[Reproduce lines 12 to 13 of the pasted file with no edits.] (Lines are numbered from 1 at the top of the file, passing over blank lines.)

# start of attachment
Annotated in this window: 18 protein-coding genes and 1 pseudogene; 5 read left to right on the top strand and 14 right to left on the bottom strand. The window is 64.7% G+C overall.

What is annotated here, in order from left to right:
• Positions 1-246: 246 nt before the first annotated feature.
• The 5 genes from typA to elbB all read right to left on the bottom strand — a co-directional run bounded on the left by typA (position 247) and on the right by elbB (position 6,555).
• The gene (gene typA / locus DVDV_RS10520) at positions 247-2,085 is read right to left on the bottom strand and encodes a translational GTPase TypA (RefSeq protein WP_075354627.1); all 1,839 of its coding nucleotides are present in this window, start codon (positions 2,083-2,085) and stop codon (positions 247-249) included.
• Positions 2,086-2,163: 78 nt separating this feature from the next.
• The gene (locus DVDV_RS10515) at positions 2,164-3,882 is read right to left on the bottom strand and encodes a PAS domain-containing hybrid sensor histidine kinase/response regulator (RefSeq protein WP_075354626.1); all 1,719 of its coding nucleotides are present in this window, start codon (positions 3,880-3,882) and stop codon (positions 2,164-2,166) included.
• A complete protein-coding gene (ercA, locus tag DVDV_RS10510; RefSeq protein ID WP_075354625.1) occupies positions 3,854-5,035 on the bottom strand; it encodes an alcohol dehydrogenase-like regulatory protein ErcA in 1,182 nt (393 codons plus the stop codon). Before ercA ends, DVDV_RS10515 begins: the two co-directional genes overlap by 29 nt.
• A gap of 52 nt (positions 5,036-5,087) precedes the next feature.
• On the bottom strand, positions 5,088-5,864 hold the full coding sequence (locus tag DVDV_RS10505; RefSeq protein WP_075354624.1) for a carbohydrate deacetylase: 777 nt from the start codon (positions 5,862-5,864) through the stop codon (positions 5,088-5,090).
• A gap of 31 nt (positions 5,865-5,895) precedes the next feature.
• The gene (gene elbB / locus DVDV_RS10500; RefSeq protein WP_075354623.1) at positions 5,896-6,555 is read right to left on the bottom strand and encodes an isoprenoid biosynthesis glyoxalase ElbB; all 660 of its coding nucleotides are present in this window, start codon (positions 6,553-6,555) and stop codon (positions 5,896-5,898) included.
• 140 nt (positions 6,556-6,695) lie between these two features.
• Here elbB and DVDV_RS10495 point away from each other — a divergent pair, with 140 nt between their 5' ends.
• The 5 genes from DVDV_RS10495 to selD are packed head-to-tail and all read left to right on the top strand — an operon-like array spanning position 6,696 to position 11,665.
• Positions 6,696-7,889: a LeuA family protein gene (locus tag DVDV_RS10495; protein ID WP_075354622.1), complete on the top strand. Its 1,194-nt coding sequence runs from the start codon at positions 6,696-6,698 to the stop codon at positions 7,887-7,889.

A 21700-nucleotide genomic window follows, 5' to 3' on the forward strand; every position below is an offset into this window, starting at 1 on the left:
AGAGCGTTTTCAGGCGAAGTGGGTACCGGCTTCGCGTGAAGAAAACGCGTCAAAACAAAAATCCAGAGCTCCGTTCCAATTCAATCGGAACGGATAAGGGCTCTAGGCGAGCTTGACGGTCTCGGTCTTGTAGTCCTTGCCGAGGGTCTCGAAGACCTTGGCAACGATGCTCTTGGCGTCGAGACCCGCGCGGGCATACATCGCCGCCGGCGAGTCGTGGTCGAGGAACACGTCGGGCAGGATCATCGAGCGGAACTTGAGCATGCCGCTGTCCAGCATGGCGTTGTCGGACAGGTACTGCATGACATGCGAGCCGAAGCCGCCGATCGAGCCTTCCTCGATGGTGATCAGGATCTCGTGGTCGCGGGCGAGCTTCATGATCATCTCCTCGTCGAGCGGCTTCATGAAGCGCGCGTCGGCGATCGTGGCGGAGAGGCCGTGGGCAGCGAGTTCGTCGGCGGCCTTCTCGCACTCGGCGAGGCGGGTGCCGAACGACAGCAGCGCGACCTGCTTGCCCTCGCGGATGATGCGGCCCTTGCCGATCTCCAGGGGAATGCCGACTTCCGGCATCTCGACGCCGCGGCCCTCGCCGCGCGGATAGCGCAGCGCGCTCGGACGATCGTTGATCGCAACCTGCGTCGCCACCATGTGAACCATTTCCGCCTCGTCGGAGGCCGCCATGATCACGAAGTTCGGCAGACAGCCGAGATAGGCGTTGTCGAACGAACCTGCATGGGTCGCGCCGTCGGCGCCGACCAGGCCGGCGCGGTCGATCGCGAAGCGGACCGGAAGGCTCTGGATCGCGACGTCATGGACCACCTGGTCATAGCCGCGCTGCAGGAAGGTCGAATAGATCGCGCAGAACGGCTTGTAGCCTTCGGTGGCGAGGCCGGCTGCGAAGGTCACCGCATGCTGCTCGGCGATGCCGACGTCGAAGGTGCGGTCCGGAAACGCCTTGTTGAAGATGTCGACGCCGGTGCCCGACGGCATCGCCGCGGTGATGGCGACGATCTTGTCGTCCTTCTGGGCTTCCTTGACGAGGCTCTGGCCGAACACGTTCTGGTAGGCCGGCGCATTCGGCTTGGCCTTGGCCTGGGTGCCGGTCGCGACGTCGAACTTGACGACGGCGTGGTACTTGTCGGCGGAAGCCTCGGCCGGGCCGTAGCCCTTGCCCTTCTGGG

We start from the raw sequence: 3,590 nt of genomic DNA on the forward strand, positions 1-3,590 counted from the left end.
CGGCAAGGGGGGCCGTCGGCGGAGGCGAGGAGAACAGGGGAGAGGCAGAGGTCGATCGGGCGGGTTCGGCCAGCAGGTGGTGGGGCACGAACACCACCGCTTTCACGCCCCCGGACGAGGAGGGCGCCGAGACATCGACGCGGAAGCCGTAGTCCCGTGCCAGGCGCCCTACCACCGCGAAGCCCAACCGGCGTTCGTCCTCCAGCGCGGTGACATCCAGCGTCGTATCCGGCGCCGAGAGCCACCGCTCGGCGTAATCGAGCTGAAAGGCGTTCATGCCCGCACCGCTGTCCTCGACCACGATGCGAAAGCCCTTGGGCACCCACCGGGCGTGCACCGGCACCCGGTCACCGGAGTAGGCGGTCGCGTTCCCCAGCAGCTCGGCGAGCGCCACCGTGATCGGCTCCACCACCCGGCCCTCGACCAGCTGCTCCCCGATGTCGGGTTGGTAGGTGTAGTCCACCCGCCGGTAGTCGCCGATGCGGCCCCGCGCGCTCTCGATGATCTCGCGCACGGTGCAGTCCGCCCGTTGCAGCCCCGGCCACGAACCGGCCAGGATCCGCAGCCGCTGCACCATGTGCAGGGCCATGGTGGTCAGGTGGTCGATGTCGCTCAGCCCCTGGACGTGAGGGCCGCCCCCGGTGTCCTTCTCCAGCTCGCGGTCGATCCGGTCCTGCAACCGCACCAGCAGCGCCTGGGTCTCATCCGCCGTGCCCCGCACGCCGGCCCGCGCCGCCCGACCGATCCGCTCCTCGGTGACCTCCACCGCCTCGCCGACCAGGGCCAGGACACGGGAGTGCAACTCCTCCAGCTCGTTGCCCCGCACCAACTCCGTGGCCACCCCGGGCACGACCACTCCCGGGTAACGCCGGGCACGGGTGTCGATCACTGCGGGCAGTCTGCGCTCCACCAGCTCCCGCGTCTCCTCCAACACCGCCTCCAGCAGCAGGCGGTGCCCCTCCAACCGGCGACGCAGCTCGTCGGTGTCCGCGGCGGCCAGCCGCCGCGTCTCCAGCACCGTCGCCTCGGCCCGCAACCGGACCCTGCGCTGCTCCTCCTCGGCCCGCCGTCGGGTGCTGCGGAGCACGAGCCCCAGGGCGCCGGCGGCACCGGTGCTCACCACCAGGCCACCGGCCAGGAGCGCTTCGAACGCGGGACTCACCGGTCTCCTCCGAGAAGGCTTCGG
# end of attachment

• The gene (gene elbB / locus DVDV_RS10500; RefSeq protein WP_075354623.1) at positions 5,896-6,555 is read right to left on the bottom strand and encodes an isoprenoid biosynthesis glyoxalase ElbB; all 660 of its coding nucleotides are present in this window, start codon (positions 6,553-6,555) and stop codon (positions 5,896-5,898) included.
• 140 nt (positions 6,556-6,695) lie between these two features.